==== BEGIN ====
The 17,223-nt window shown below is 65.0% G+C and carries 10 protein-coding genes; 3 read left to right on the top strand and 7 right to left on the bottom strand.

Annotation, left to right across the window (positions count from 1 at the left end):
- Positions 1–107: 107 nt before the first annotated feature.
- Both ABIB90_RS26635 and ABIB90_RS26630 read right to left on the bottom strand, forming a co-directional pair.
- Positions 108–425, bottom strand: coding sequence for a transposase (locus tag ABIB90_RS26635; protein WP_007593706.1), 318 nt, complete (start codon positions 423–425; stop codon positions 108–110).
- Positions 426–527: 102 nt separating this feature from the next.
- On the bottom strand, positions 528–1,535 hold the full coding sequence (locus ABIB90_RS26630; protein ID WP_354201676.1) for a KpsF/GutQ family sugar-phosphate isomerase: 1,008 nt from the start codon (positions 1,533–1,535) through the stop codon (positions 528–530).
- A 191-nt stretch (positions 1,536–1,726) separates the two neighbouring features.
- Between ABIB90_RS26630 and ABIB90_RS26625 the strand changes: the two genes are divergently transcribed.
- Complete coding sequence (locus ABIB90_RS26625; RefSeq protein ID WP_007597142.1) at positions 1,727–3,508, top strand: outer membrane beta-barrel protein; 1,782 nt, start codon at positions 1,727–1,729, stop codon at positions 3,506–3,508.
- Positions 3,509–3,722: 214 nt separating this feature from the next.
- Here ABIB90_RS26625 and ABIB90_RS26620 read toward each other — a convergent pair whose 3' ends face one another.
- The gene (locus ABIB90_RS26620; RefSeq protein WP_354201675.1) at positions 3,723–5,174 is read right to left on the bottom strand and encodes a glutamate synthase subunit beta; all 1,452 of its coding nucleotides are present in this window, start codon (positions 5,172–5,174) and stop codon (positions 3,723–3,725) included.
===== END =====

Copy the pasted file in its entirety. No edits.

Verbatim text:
The 17,223-nt window shown below is 65.0% G+C and carries 10 protein-coding genes; 3 read left to right on the top strand and 7 right to left on the bottom strand.

Annotation, left to right across the window (positions count from 1 at the left end):
- Positions 1–107: 107 nt before the first annotated feature.
- Both ABIB90_RS26635 and ABIB90_RS26630 read right to left on the bottom strand, forming a co-directional pair.
- Positions 108–425, bottom strand: coding sequence for a transposase (locus tag ABIB90_RS26635; protein WP_007593706.1), 318 nt, complete (start codon positions 423–425; stop codon positions 108–110).
- Positions 426–527: 102 nt separating this feature from the next.
- On the bottom strand, positions 528–1,535 hold the full coding sequence (locus ABIB90_RS26630; protein ID WP_354201676.1) for a KpsF/GutQ family sugar-phosphate isomerase: 1,008 nt from the start codon (positions 1,533–1,535) through the stop codon (positions 528–530).
- A 191-nt stretch (positions 1,536–1,726) separates the two neighbouring features.
- Between ABIB90_RS26630 and ABIB90_RS26625 the strand changes: the two genes are divergently transcribed.
- Complete coding sequence (locus ABIB90_RS26625; RefSeq protein ID WP_007597142.1) at positions 1,727–3,508, top strand: outer membrane beta-barrel protein; 1,782 nt, start codon at positions 1,727–1,729, stop codon at positions 3,506–3,508.
- Positions 3,509–3,722: 214 nt separating this feature from the next.
- Here ABIB90_RS26625 and ABIB90_RS26620 read toward each other — a convergent pair whose 3' ends face one another.
- The gene (locus ABIB90_RS26620; RefSeq protein WP_354201675.1) at positions 3,723–5,174 is read right to left on the bottom strand and encodes a glutamate synthase subunit beta; all 1,452 of its coding nucleotides are present in this window, start codon (positions 5,172–5,174) and stop codon (positions 3,723–3,725) included.